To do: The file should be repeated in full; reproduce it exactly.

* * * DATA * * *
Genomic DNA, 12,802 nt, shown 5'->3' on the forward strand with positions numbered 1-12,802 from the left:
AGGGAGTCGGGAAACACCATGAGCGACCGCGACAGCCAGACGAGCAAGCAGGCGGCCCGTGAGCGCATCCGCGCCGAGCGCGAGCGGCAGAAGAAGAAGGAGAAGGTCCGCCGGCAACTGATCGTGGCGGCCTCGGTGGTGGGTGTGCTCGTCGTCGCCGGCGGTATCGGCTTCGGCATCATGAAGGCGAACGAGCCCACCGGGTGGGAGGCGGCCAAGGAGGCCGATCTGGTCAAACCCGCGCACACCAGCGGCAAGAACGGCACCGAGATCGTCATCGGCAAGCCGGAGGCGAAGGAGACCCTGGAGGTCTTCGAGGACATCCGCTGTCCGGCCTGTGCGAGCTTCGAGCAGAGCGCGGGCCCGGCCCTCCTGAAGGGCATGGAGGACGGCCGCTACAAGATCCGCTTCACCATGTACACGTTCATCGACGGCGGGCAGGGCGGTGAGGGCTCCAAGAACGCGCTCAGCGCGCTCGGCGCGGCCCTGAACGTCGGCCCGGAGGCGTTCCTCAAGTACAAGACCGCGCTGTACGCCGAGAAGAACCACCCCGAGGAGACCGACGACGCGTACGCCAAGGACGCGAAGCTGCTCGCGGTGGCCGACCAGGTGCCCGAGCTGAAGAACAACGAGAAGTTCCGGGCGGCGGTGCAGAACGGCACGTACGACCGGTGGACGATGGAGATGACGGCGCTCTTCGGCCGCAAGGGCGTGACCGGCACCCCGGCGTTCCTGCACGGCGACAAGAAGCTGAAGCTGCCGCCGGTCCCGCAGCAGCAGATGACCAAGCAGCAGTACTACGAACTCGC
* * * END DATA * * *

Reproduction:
Genomic DNA, 12,802 nt, shown 5'->3' on the forward strand with positions numbered 1-12,802 from the left:
AGGGAGTCGGGAAACACCATGAGCGACCGCGACAGCCAGACGAGCAAGCAGGCGGCCCGTGAGCGCATCCGCGCCGAGCGCGAGCGGCAGAAGAAGAAGGAGAAGGTCCGCCGGCAACTGATCGTGGCGGCCTCGGTGGTGGGTGTGCTCGTCGTCGCCGGCGGTATCGGCTTCGGCATCATGAAGGCGAACGAGCCCACCGGGTGGGAGGCGGCCAAGGAGGCCGATCTGGTCAAACCCGCGCACACCAGCGGCAAGAACGGCACCGAGATCGTCATCGGCAAGCCGGAGGCGAAGGAGACCCTGGAGGTCTTCGAGGACATCCGCTGTCCGGCCTGTGCGAGCTTCGAGCAGAGCGCGGGCCCGGCCCTCCTGAAGGGCATGGAGGACGGCCGCTACAAGATCCGCTTCACCATGTACACGTTCATCGACGGCGGGCAGGGCGGTGAGGGCTCCAAGAACGCGCTCAGCGCGCTCGGCGCGGCCCTGAACGTCGGCCCGGAGGCGTTCCTCAAGTACAAGACCGCGCTGTACGCCGAGAAGAACCACCCCGAGGAGACCGACGACGCGTACGCCAAGGACGCGAAGCTGCTCGCGGTGGCCGACCAGGTGCCCGAGCTGAAGAACAACGAGAAGTTCCGGGCGGCGGTGCAGAACGGCACGTACGACCGGTGGACGATGGAGATGACGGCGCTCTTCGGCCGCAAGGGCGTGACCGGCACCCCGGCGTTCCTGCACGGCGACAAGAAGCTGAAGCTGCCGCCGGTCCCGCAGCAGCAGATGACCAAGCAGCAGTACTACGAACTCGC